Redundancy and alternative employment – what is considered “suitable”?

A HR Manager is in the middle of a redundancy consultation process with employees and is at the stage of considering whether there is any suitable alternative employment which can be offered to the employees who are at risk of redundancy.  Do the employees have to be offered exactly the same roles that they are currently employed in, or is there a degree of flexibility – what is considered to be “suitable”?


Assuming that the employees will be made aware that if any new suitable alternative employment terms are offered, then that offer would be subject to the statutory four week trial period. If an employee unreasonably refuses an offer of suitable alternative employment, then they will lose their right to a statutory redundancy payment and will be treated as dismissed.


There are several factors that should be carefully considered by an employer, when looking at whether an offer of alternative employment is “suitable” or not, these include:

1.Hours of Work

Are the new hours of work different to those worked previously by the employee? It should be considered whether they will lose, for example, entitlement to overtime. Also, consider if the employee worked shifts previously, will they work on a shift basis in the new employment, or will their working hours be structured in a different way?

2. Location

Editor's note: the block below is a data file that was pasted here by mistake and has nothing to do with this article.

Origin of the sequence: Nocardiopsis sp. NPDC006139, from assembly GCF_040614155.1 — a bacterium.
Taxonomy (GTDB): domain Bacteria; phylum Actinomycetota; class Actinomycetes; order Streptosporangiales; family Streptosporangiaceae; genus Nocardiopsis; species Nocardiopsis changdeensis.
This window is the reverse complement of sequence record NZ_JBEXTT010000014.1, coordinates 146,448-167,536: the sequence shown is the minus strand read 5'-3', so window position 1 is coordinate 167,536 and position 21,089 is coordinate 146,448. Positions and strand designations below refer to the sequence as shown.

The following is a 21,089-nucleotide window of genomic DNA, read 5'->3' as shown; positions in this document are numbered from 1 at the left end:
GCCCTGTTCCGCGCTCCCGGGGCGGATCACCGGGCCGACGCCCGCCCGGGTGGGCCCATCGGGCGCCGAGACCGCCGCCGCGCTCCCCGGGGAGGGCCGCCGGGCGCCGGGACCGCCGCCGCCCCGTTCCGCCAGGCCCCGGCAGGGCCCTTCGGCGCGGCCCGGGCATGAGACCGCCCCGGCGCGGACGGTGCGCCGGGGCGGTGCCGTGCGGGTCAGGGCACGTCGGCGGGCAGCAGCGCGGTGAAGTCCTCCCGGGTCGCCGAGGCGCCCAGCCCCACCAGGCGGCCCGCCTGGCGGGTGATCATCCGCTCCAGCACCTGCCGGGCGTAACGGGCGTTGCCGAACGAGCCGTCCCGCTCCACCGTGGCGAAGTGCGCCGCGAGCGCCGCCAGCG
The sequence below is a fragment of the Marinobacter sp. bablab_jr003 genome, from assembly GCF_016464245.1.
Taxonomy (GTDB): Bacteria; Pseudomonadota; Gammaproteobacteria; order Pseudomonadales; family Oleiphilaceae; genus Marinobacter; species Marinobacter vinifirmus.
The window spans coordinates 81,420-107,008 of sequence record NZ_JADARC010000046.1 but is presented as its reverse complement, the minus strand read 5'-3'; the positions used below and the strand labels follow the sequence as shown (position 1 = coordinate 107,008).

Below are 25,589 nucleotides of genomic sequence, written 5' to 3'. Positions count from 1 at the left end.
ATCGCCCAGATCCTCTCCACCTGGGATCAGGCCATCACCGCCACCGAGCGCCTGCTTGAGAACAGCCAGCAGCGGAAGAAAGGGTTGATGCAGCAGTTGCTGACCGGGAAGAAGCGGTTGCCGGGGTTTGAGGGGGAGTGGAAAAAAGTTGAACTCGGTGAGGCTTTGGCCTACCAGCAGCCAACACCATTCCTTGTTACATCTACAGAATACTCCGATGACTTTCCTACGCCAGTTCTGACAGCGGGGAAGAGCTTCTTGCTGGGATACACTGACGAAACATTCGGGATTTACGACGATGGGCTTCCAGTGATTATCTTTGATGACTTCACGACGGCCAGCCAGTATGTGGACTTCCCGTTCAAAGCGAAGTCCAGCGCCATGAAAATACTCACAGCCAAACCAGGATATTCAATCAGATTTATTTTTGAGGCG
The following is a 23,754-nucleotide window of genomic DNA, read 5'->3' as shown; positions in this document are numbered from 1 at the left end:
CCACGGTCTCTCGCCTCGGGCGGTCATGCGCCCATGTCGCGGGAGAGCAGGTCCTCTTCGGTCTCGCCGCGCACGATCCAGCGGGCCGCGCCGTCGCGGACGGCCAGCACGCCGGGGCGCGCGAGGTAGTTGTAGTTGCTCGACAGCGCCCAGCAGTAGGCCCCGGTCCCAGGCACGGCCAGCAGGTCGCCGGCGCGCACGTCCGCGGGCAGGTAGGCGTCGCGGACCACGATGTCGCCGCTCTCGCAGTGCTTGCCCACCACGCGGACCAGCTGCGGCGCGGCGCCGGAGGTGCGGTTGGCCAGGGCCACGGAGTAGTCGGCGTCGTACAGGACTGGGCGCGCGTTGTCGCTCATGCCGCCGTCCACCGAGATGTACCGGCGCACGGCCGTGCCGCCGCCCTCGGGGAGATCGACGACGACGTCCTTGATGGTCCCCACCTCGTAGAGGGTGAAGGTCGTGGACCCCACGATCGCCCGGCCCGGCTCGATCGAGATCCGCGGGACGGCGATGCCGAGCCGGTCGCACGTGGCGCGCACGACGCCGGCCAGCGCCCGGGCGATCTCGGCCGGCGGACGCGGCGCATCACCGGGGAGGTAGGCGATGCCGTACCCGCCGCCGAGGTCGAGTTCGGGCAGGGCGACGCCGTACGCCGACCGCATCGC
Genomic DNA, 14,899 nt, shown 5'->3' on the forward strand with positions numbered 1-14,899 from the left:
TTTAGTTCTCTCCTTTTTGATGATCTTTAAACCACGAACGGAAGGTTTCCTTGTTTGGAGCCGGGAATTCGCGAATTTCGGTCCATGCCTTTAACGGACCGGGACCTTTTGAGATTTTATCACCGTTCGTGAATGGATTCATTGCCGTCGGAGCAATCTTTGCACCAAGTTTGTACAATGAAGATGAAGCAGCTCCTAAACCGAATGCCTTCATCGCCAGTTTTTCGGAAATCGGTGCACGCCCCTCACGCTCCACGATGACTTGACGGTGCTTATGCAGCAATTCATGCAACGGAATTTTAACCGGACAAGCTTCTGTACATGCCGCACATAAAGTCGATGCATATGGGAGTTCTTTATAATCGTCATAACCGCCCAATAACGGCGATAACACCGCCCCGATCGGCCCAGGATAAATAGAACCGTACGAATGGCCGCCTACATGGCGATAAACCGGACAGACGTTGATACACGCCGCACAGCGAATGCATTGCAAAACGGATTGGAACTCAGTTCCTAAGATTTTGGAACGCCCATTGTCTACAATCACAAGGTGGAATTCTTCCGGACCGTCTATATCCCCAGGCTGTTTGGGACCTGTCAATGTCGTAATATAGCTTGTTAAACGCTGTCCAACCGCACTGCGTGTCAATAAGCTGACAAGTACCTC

Is the new employment located at the same place of work, or will the employee have to make a longer commute?

3. Pay and benefits

Will the pay in the new employment be broadly similar, or will the employee have to take a large pay cut?  If so, it is likely that that would make the offer unsuitable.

 4. Status

Is there is a loss of status or demotion for the employee in the new employment?  If so, it is likely that this would make the offer unsuitable.

5. Skills

Consider the skills that the employee holds and ensure that the new job offered makes use of those skills, otherwise it is likely that the new employment will be deemed unsuitable.

6. Length of contract in the new employment

If the new employment is for a very short period e.g. a few months, it may be reasonable for the employee to refuse the offer of that employment.


Remember that an employee can refuse the offer of suitable alternative employment and should they subsequently issue Tribunal proceedings for a redundancy payment and unfair dismissal, then the Tribunal would consider whether the employee was being reasonable in refusing the offer.  It will be up to the employer, in defending the proceedings, to demonstrate that their refusal of the alternative employment was unreasonable. The employer will need to show that they have considered the employee’s particular circumstances, when looking at what can be offered as a suitable alternative.

While great care has been taken in the preparation of the content of this article, it does not purport to be a comprehensive statement of the relevant law and full professional advice should be taken before any action is taken in reliance on any item covered.